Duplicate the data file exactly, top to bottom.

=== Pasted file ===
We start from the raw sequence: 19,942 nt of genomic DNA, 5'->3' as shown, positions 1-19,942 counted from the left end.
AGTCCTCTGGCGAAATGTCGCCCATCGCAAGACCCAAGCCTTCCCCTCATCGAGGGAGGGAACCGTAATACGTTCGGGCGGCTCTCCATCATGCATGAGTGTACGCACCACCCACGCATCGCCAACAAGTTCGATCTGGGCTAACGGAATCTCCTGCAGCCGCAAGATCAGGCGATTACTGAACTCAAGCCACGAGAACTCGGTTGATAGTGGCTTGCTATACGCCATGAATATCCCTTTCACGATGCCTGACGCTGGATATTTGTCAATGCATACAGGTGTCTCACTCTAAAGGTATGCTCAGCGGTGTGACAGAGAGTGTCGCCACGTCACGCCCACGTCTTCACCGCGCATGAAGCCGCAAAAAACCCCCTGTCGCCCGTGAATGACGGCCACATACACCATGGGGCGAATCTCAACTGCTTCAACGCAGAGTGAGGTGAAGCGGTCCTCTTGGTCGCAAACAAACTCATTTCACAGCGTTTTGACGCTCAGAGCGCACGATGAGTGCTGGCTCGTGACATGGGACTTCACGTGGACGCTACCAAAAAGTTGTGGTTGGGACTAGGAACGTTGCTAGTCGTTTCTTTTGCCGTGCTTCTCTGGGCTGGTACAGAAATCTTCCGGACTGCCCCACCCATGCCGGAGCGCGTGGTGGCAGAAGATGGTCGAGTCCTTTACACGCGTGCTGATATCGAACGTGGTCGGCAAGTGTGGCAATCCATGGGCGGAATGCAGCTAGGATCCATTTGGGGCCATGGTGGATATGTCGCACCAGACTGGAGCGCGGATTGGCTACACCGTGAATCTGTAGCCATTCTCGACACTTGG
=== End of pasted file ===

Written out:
We start from the raw sequence: 19,942 nt of genomic DNA, 5'->3' as shown, positions 1-19,942 counted from the left end.
AGTCCTCTGGCGAAATGTCGCCCATCGCAAGACCCAAGCCTTCCCCTCATCGAGGGAGGGAACCGTAATACGTTCGGGCGGCTCTCCATCATGCATGAGTGTACGCACCACCCACGCATCGCCAACAAGTTCGATCTGGGCTAACGGAATCTCCTGCAGCCGCAAGATCAGGCGATTACTGAACTCAAGCCACGAGAACTCGGTTGATAGTGGCTTGCTATACGCCATGAATATCCCTTTCACGATGCCTGACGCTGGATATTTGTCAATGCATACAGGTGTCTCACTCTAAAGGTATGCTCAGCGGTGTGACAGAGAGTGTCGCCACGTCACGCCCACGTCTTCACCGCGCATGAAGCCGCAAAAAACCCCCTGTCGCCCGTGAATGACGGCCACATACACCATGGGGCGAATCTCAACTGCTTCAACGCAGAGTGAGGTGAAGCGGTCCTCTTGGTCGCAAACAAACTCATTTCACAGCGTTTTGACGCTCAGAGCGCACGATGAGTGCTGGCTCGTGACATGGGACTTCACGTGGACGCTACCAAAAAGTTGTGGTTGGGACTAGGAACGTTGCTAGTCGTTTCTTTTGCCGTGCTTCTCTGGGCTGGTACAGAAATCTTCCGGACTGCCCCACCCATGCCGGAGCGCGTGGTGGCAGAAGATGGTCGAGTCCTTTACACGCGTGCTGATATCGAACGTGGTCGGCAAGTGTGGCAATCCATGGGCGGAATGCAGCTAGGATCCATTTGGGGCCATGGTGGATATGTCGCACCAGACTGGAGCGCGGATTGGCTACACCGTGAATCTGTAGCCATTCTCGACACTTGG